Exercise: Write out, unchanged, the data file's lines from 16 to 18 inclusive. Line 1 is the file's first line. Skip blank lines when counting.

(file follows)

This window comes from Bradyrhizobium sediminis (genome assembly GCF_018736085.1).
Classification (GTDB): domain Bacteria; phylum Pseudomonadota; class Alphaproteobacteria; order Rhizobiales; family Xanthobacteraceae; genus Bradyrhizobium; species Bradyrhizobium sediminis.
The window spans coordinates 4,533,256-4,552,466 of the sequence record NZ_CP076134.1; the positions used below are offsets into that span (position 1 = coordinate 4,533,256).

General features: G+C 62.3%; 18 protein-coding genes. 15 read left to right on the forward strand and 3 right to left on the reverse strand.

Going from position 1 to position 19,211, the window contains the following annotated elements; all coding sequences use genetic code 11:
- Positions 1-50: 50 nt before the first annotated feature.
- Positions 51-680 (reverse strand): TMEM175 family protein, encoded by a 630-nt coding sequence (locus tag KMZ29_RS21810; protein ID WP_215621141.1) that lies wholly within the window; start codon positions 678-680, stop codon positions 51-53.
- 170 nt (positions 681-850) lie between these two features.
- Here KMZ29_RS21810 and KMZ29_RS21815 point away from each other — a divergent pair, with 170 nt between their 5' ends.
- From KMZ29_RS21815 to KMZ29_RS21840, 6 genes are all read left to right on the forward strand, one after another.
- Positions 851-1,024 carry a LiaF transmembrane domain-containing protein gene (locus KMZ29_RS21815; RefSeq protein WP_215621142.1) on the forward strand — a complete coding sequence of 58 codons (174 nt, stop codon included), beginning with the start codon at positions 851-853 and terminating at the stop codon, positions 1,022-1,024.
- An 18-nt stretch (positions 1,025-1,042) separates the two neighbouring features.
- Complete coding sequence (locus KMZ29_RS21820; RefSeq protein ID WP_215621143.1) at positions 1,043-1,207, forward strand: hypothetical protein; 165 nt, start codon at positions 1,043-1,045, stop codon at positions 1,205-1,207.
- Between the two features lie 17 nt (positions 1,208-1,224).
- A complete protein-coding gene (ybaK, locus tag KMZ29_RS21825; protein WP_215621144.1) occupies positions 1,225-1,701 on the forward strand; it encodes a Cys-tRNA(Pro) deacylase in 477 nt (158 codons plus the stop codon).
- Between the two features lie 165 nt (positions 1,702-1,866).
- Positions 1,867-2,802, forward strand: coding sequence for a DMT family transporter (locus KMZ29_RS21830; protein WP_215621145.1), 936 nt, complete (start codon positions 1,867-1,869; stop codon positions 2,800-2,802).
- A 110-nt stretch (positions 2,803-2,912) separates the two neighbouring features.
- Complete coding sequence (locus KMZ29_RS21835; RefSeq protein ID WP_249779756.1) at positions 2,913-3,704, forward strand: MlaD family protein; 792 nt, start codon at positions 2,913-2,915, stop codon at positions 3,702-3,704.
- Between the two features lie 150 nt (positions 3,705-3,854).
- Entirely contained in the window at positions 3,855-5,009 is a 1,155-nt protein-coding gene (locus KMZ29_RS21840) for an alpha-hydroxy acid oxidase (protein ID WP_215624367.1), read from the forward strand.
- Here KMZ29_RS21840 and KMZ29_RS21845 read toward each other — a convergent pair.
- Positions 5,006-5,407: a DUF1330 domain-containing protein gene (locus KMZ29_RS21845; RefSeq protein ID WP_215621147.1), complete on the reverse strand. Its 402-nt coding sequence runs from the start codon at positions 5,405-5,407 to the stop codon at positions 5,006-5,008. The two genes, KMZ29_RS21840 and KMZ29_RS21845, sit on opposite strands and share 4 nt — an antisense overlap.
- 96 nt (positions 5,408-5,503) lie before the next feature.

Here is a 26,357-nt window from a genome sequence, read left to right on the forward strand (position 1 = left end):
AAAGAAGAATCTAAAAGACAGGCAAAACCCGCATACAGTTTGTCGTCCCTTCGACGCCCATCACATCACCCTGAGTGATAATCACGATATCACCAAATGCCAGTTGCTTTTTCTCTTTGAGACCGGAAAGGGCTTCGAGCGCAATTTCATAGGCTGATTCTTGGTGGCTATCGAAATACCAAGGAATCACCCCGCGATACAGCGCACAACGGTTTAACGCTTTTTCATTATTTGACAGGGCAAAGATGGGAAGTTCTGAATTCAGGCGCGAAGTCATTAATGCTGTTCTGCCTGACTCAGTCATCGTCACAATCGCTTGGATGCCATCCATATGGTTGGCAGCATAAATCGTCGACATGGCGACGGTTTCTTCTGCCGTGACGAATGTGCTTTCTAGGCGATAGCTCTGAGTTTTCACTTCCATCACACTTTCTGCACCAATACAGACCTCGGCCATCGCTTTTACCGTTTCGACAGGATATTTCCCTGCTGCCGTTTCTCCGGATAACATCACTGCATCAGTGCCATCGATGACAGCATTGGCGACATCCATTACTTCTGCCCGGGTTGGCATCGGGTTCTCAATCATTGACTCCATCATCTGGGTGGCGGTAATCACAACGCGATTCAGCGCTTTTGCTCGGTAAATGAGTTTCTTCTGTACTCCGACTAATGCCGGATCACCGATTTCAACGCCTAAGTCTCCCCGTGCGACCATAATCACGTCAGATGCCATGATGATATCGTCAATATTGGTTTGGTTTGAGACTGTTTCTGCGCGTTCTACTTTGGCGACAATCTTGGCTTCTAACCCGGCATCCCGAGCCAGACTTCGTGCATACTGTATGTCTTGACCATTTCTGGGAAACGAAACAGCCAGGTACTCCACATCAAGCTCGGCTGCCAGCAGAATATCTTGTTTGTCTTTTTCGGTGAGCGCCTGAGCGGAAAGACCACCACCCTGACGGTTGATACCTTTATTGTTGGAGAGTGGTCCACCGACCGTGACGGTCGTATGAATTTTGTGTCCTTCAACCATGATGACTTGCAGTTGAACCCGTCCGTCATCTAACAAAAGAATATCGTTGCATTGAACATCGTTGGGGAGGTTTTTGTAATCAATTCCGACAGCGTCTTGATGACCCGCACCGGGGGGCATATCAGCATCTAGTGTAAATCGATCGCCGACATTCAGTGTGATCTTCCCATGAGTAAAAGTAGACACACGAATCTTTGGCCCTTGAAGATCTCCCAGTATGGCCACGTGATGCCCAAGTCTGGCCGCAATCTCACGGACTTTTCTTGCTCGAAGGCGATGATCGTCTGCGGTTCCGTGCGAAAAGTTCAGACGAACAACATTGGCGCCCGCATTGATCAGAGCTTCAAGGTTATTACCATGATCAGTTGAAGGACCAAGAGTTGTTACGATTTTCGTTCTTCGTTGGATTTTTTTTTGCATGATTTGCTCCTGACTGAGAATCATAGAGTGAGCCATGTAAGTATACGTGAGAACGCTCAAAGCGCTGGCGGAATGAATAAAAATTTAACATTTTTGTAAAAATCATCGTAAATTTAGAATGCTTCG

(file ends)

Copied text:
- Between the two features lie 165 nt (positions 1,702-1,866).
- Positions 1,867-2,802, forward strand: coding sequence for a DMT family transporter (locus KMZ29_RS21830; protein WP_215621145.1), 936 nt, complete (start codon positions 1,867-1,869; stop codon positions 2,800-2,802).
- A 110-nt stretch (positions 2,803-2,912) separates the two neighbouring features.